Postpartum Depression (PPD) can affect any woman—women with easy pregnancies or problematic pregnancies, first-time mothers and mothers with one or more children, women who are married and women who are not. PPD affects all mothers regardless of income, age, race or ethnicity, culture or education. It is an uphill battle, but it can be won.
Moms, you are not alone. It is not your fault and it’s important to know that you have done nothing wrong. According to the American Psychological Association, PPD affects 1 in 7 mothers. PPD reveals itself in many ways. It can appear days or even months after delivering a baby; and can last for many weeks or months if left untreated.
Postpartum depression results from changes in a new mother’s hormone levels and/or other risk factors. It can affect your ability to take care of you of your children or yourself. You are more likely to experience PPD if you have a family history of depression, a previous diagnosis of PPD, major depression, and/or any other mood disorders in the past. Stressful life events during or after your pregnancy can make you susceptible as well.
How do I know I have PPD?
According to the American Psychological Association, warning signs are different for everyone but may present themselves as:
– Inability to sleep, sleeping too much, difficulty falling or staying asleep
– Disinterest in the baby, family, and friends
– Difficulty concentrating, remembering details, or making decisions
– Thoughts of hurting yourself or the baby
– A loss of pleasure or interest in things you used to enjoy, including sex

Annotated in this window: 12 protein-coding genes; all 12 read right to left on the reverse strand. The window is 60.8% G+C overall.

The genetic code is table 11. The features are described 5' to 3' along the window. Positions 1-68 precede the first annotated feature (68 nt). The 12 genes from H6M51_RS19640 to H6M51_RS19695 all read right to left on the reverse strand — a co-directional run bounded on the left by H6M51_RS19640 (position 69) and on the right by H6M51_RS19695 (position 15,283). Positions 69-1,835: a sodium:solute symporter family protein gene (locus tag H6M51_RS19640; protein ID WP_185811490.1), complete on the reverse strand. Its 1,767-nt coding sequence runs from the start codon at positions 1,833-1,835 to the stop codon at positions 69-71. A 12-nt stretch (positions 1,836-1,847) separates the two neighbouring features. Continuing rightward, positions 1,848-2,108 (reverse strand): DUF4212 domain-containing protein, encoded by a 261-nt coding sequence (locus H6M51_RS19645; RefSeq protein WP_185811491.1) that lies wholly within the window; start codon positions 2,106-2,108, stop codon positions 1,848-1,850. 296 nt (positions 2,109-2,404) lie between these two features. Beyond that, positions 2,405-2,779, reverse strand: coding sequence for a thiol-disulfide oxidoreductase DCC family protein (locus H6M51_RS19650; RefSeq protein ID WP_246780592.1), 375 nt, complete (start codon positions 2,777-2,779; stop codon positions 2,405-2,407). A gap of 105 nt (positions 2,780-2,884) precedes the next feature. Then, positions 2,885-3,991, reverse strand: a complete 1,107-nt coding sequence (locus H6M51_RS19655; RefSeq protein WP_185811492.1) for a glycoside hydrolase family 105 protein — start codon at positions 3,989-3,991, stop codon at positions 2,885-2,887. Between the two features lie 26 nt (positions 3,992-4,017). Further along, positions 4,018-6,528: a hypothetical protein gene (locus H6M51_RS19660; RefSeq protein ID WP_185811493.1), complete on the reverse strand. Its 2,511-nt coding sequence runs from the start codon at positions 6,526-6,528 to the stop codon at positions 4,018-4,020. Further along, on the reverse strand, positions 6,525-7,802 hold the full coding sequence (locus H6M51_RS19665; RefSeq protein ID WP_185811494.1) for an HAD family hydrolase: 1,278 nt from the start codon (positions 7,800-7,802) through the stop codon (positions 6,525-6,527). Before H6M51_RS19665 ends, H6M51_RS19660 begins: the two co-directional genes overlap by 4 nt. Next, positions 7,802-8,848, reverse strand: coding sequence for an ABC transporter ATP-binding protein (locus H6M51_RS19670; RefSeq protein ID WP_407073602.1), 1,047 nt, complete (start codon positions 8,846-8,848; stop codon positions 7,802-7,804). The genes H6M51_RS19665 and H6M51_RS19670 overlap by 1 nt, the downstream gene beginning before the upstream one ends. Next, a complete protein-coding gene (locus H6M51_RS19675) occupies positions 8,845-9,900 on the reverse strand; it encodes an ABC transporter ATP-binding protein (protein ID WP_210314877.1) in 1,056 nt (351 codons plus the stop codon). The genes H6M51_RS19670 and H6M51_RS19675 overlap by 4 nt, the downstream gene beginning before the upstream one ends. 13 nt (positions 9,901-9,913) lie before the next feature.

– Eating much more, or much less, than you usually do
– Anxiety—all or most of the time—or panic attacks
– Racing, scary thoughts
– Feeling guilty or worthless—blaming yourself
– Excessive irritability, anger or agitation—mood swings
– Sadness, crying uncontrollably for very long periods of time
– Fear of not being a good mother
– Fear of being left alone with the baby
– Thoughts of suicide
Listen as these mothers tell Buzzfeed when they knew it was time to seek help.
If you recognize any of these symptoms, reach out to a trusted family member or your primary physician. If left untreated the bond between you and your child can be at extreme risk. The limited attachment a child receives from his/her mother can lead to behavioral and cognitive delays in the child.
What can I do?
– Don’t face PPD alone—Seek help from a psychologist or other licensed mental health provider; contact your doctor or other primary health care provider.
– Talk openly about your feelings with your partner, other mothers, friends, and relatives.
– Join a support group for mothers—ask your health care provider for suggestions if you can’t find one.
– Find a relative or close friend who can help you take care of the baby.
– Get as much sleep or rest as you can even if you have to ask for more help with the baby if you can’t rest even when you want to, tell your primary health care provider.
– As soon as your doctor or other primary health care provider says it’s okay, take walks, get exercise.
– Try not to worry about unimportant tasks—be realistic about what you can really do while taking care of a new baby.
– Cut down on less important responsibilities.
We understand that not all mothers have the financial or economic freedom, to take time off of work or parenting. The lack of time for yourself and added pressure can extenuate your depression. Talk to someone. Early detection and treatment make all the difference. Resources are available to you.
Antelope Valley Health Partners
Lancaster, CA (661) 942-4719
Northridge Hospital Medical Center
Northridge, CA (818) 885-3575
Hesperia Health Center
Hesperia, CA (800) 722-4777
San Bernardino Health Center
San Bernardino, CA (800) 722-4777
Mental illness kills more mothers in the first year postpartum than anything else and is a major contributor to marriage/relationship breakdown after a baby. Mom, Camille Mehta, has made it her mission to end the isolation and shame that so many new parents face. Listen as she shares some great tips and advice on how to continue parenting through postpartum depression.